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Written on April 28th, 2012 , Uncategorized

Most of my blogs have been informative, with tips or structuring ideas, or different cultural/historical lenses on art and teaching. However, I write this one in Austin, TX, more than 1700 miles from home, having just had a conversation about the importance of reflection. Therefore, I present to you a short piece on the actualoldest profession (well, except the obvious ones related to food, shelter, and health), the life of a Traveling Player!

Between point A and B in a Jordanian desert

Ever since the sun set on separate fires, people—my people—have made they way from one grouping to the next, weaving the enchantment that is a performance. We often have a home fire, a community in which our relationships with others are more solidified and our responsibilities more divergent, but we are successful because we roam, and that open road/distant mountain/rippling sea whisper sweet nothings into our ears the whole time we are at home, calling us back out into the world.

Practically speaking, this way of life has several constants. One is that we work hard to offer an excellent smorgasbord of practices for the village or benefactor to choose from. This pallet often includes teaching, directing the locals in a production for a festival or holiday, dinner entertainment, providing a script for a speech or for others to perform, reading/performing other peoples’ writings, and having a prepared theatrical piece that can be performed in the street or on the stage. I LOVE this about my job. I love that my life is a mixture of all of these things, and that I am constantly challenged to improve on each front and, most importantly, be able to drop what I am doing to shift gears into another one of the items on the players ‘menu’. For example, this coming week I teach a student how to fall down stairs for a performance of Noises Off (which I am not directing) followed by a first rehearsal for a performance of Pirates of Penzance (which I am directing) on Sunday, a meeting on Monday in a city about 60 miles away about a teaching gig, rehearsal all day Tuesday for a physical theatre production with Kakeru, drive 4 hours to record a new book with Audible on Wednesday, performance on Thursday with Kakeru followed by an audition, record again for Audible again on Friday, and Saturday, fly to Seattle for a mixture of performance, clowning, and teaching in different West Coast areas over the following two weeks.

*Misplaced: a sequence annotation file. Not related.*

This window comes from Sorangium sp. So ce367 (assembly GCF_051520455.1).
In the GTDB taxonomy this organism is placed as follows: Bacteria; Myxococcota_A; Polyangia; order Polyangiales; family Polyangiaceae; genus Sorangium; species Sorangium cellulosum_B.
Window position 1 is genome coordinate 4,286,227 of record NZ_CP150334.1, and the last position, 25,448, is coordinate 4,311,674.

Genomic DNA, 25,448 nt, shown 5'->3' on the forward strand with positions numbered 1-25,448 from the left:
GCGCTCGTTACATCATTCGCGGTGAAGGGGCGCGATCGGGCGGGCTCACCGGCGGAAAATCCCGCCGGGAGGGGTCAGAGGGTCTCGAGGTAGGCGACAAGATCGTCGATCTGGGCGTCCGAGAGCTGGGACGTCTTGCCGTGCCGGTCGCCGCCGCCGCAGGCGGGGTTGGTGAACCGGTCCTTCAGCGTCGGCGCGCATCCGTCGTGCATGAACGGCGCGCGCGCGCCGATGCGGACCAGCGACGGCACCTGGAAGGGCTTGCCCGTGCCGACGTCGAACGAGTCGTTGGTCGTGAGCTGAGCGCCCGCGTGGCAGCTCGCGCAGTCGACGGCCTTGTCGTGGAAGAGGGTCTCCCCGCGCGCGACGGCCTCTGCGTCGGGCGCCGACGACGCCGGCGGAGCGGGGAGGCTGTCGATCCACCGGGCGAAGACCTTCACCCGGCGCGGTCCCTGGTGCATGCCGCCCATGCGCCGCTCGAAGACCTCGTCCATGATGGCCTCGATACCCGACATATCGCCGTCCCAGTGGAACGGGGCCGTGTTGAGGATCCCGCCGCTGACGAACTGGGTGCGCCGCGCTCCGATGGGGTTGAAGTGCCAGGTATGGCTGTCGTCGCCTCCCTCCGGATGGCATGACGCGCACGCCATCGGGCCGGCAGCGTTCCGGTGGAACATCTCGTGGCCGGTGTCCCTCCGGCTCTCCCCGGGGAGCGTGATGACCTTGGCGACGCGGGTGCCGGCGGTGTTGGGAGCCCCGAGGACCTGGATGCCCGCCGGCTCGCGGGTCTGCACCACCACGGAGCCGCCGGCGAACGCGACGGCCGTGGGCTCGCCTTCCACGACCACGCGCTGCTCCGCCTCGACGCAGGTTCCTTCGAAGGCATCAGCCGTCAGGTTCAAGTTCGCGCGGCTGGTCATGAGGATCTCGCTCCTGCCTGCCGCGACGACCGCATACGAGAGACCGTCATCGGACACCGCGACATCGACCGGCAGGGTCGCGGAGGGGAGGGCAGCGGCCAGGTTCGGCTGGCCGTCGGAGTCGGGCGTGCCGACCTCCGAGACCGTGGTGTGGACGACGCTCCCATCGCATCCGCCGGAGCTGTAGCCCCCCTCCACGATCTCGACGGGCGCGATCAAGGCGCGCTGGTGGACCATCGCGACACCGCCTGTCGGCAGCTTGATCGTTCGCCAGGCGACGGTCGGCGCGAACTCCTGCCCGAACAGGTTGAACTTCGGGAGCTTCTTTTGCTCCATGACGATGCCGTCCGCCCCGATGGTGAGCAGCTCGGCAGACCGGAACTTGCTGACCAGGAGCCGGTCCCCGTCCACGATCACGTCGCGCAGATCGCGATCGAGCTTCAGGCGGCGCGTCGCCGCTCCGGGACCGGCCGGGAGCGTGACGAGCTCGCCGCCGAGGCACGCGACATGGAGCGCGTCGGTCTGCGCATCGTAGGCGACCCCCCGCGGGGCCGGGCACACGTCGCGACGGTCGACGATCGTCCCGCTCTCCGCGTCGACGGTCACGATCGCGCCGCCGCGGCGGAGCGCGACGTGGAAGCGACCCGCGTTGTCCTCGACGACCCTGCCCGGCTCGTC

How unbelievably AWESOME is that?!?!?

Of course, not every week is like that. As has been true for all traveling players across time and space, many weeks are soooooo empty one can hear the crickets chirping. Those weeks are even more full of crazy things we will do for art. We work on new performance pieces, which means trading services in lieu of space rental for rehearsal, creating new props and costumes out of bits and pieces of things like colanders, dowels, and duct tape, and writing writing writing, often on the backs of napkins or our hands or a paper towels to catch our ideas that come most frequently at the most inconvenient times.

I'm flying!!

We must also, like our historical ancestors, get really really creative with ways to reach new markets and benefactors, like costuming up as characters from our own shows or as famous characters, or doing something completely fun (but for free) on YouTube, or dreaming up and testing out new ‘products’. Some of my best new ideas and most fun projects, like MysteryGrams, have grown out of these times that are fiscally barren.

What else is always on the Traveling Players plate? Constantly preparing for the next gig, the next opportunity, which may mean doing research for a piece (always), or perhaps taking classes or attending a conference to improve our skills (I do both, and am also currently learning the uke), or becoming a part of a guild or guild-like organization, whereby helping the group is also helping the self (I belong to a few).

Luckily, the research, conferences, outreach, and sometimes even the fun crazy free projects to maintain sanity and maybe get some exposure also involve travel, and once again we are on the open road, feeling the freedom of movement and the hunger of distant lands. Ultimately, traveling players are people who not only need to travel to succeed, but who need to roam and adventure on a very deep core level. As my dear friend Pete once said to me, “If they ever made a book of your life, it would be a “Choose Your Own Adventure” book!”

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